Judicial activism is a crucial part of the anti-democratic values in the courts. Judges are regular human beings that possess emotions and can be subject to making mistakes (Wistrich et al., 2015). People have the tendency to react more positively towards others whom they like or feel sympathy towards as opposed to others whom they dislike or feel disgust towards (Wistrich et al., 2015). It can be argued that the feelings about litigants or about certain situations can influence a judge’s decision (Wistrich et al., 2015). Judicial activism in Canada has been widely complained about by many people. Whether it has been the accusation of the Courts inventing laws to protect the rights of corporations or other powerful interest groups, the courts have shown to apply their own views in their decisions (Roach, 2001). Judges may hold biases and give the rights of individuals and groups primacy over the public good (Roach, 2016). Judicial activism is overall anti-democratic as it is a factor within the courts that does not account for the benefit of all. The charter has been set in place to act as a guideline for judges to interpret, but judges tend to make the law in their own image, in which their political views and personal values influence them (Roach, 2016). Judicial activism undermines the value of the Charter in the judiciary, in which justices refer to underlying values such as human dignity, that does not appear in the Charter that they are meant to base their decisions from (Savoie, 2015). This action enables the courts to go beyond the reach of the Charter in their work resulting in the threat towards the appropriate institutional division of labour between legislatures and courts (Savoie, 2015). Judicial activism further contributes to the lack of democracy in the courts as it is representative of their personal perspectives.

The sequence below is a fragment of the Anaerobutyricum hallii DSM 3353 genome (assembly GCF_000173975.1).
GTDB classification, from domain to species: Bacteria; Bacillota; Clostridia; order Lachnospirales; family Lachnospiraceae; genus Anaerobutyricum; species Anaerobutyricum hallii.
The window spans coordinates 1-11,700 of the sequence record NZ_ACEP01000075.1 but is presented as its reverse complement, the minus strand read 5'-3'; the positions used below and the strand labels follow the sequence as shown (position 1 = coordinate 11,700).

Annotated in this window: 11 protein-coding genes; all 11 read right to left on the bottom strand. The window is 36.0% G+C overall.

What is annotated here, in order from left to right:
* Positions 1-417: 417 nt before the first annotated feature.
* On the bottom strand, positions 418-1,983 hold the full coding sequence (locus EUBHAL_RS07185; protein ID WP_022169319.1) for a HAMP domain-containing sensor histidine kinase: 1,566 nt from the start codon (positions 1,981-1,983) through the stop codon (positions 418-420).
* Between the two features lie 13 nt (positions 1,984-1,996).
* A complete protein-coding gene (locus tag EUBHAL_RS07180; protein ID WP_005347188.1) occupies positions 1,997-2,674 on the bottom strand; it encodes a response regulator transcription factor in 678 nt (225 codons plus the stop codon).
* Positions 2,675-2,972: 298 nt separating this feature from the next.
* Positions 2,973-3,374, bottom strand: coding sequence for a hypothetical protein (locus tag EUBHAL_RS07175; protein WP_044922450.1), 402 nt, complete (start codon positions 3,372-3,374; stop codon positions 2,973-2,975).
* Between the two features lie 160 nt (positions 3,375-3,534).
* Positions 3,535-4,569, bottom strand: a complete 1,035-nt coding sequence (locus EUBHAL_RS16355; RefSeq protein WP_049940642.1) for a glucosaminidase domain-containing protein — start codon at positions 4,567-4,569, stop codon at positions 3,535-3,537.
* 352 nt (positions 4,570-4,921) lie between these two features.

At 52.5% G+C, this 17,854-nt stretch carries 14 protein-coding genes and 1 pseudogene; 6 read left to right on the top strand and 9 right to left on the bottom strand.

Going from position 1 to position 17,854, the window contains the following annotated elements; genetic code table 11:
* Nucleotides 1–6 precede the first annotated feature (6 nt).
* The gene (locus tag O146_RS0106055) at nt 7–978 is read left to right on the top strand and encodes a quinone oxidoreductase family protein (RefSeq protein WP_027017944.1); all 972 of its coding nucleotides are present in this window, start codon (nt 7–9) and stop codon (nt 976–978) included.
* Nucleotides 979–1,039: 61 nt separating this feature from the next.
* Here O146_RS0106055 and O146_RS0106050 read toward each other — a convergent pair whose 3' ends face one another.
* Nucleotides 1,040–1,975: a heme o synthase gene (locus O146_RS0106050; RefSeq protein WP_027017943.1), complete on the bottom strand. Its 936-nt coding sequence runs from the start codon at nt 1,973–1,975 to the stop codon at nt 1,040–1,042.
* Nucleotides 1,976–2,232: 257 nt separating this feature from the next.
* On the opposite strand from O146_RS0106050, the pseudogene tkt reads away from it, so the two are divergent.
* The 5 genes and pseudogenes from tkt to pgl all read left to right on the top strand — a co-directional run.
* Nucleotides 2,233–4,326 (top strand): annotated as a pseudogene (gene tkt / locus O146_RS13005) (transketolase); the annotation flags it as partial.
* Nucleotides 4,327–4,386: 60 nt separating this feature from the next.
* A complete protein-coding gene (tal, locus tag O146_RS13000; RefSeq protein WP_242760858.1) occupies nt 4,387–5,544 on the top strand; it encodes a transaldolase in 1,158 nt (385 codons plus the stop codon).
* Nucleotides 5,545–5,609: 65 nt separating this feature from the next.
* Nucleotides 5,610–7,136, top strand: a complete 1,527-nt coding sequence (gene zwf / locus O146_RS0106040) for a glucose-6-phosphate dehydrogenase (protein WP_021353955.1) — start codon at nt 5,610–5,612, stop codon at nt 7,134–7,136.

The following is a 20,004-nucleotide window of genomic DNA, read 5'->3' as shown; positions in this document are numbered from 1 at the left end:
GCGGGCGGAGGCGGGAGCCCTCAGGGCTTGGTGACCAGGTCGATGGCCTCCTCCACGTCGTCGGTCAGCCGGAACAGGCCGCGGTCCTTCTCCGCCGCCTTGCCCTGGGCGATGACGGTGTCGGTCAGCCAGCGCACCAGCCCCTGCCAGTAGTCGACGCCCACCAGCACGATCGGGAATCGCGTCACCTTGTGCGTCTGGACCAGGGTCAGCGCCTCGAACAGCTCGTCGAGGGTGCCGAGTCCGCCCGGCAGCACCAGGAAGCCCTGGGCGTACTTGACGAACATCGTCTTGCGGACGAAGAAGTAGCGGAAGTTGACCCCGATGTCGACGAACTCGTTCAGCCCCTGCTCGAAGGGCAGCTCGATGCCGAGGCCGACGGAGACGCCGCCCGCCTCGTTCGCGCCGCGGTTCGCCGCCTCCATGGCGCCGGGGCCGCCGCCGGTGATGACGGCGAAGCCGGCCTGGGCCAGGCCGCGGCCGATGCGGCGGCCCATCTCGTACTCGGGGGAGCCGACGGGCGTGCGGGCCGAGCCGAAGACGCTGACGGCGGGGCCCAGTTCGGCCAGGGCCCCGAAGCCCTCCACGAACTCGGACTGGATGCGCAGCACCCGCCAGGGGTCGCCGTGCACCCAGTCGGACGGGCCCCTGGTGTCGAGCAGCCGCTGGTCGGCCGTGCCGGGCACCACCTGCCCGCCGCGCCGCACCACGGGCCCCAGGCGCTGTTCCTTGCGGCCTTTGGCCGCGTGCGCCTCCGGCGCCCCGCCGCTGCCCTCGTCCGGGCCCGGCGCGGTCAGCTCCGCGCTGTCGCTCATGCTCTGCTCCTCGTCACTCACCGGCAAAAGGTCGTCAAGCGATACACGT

Judicial power has produced an anti-democracy through interest groups. Interest-group politics is anti-democratic as it erodes citizenship in which people categorize themselves according to their race or sex, or any other criterion that moves them away from being classified as a regular citizen and these groups use the courts as a means of bypassing democratic processes (Martin, 2015). Interest groups prefer to pursue their political agenda through the courts rather than politicians (Savoie, 2015), suggesting that there is a lack of faith in the political system. These groups champion one goal and in many ways cause exclusion of others in the process of doing so (Martin, 2003). The Supreme Court stands as a neutral entity that reinforces the Charter, but justices tend to make decisions in favour of these interest groups to allow their confidence in the judiciary to remain (Martin, 2003). By favouring groups, the Court faces the issue of not imposing democratic values, as there is an absence of equality.

Elected governments although holding more power than the court system, do not retain sufficient authority over public policy. The creation of legislation is inherent within the executive and legislative branches of government, but after the passing of the Charter, judges have shown to be the main policy makers. The lengthy power given to the judiciary to finalize crucial decisions has allowed them to be a major contribution to Canadian government. Judges are exceeding their boundaries and steps are needed to be taken to but them back incline so that they can be more accountable to the Canadian public (Russell and Howe, 2001). Parliament is seen to no longer hold the respect of Canadians, as opposed to several decades ago, as politicians and political parties influenced public policy and they were all an individual needed (Savoie, 2015) but now judges are the forefront of legislation, while the government takes the blame for decisions imposed by the courts. Canada’s chief justice made it clear that law and justice rest on rational principles and not on laws that haven been approved by Parliament (Savoie, 2015), further suggesting that government officials are not needed to perform these tasks.